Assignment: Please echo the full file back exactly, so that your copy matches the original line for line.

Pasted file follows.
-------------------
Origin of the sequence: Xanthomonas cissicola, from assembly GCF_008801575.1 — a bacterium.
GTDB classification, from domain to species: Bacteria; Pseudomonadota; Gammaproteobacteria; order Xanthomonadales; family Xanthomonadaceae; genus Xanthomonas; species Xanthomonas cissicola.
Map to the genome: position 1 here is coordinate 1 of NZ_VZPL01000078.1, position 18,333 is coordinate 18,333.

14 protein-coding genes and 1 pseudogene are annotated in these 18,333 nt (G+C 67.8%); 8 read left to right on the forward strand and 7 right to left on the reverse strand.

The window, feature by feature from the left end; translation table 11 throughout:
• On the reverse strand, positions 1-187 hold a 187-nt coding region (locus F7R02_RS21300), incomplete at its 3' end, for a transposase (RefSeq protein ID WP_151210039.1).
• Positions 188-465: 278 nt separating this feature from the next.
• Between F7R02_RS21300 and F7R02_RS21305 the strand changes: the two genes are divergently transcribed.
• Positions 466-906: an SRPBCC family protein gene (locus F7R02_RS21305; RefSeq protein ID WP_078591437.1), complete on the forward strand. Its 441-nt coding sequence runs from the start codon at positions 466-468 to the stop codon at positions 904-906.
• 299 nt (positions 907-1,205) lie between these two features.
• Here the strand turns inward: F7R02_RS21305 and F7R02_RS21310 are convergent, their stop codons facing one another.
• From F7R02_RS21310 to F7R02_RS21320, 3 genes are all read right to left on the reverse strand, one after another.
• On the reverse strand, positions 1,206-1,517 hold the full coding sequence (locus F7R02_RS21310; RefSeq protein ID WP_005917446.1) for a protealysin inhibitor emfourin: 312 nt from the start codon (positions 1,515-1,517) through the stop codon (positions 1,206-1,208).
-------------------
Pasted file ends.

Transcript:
Origin of the sequence: Xanthomonas cissicola, from assembly GCF_008801575.1 — a bacterium.
GTDB classification, from domain to species: Bacteria; Pseudomonadota; Gammaproteobacteria; order Xanthomonadales; family Xanthomonadaceae; genus Xanthomonas; species Xanthomonas cissicola.
Map to the genome: position 1 here is coordinate 1 of NZ_VZPL01000078.1, position 18,333 is coordinate 18,333.

14 protein-coding genes and 1 pseudogene are annotated in these 18,333 nt (G+C 67.8%); 8 read left to right on the forward strand and 7 right to left on the reverse strand.

The window, feature by feature from the left end; translation table 11 throughout:
• On the reverse strand, positions 1-187 hold a 187-nt coding region (locus F7R02_RS21300), incomplete at its 3' end, for a transposase (RefSeq protein ID WP_151210039.1).
• Positions 188-465: 278 nt separating this feature from the next.
• Between F7R02_RS21300 and F7R02_RS21305 the strand changes: the two genes are divergently transcribed.
• Positions 466-906: an SRPBCC family protein gene (locus F7R02_RS21305; RefSeq protein ID WP_078591437.1), complete on the forward strand. Its 441-nt coding sequence runs from the start codon at positions 466-468 to the stop codon at positions 904-906.
• 299 nt (positions 907-1,205) lie between these two features.
• Here the strand turns inward: F7R02_RS21305 and F7R02_RS21310 are convergent, their stop codons facing one another.
• From F7R02_RS21310 to F7R02_RS21320, 3 genes are all read right to left on the reverse strand, one after another.
• On the reverse strand, positions 1,206-1,517 hold the full coding sequence (locus F7R02_RS21310; RefSeq protein ID WP_005917446.1) for a protealysin inhibitor emfourin: 312 nt from the start codon (positions 1,515-1,517) through the stop codon (positions 1,206-1,208).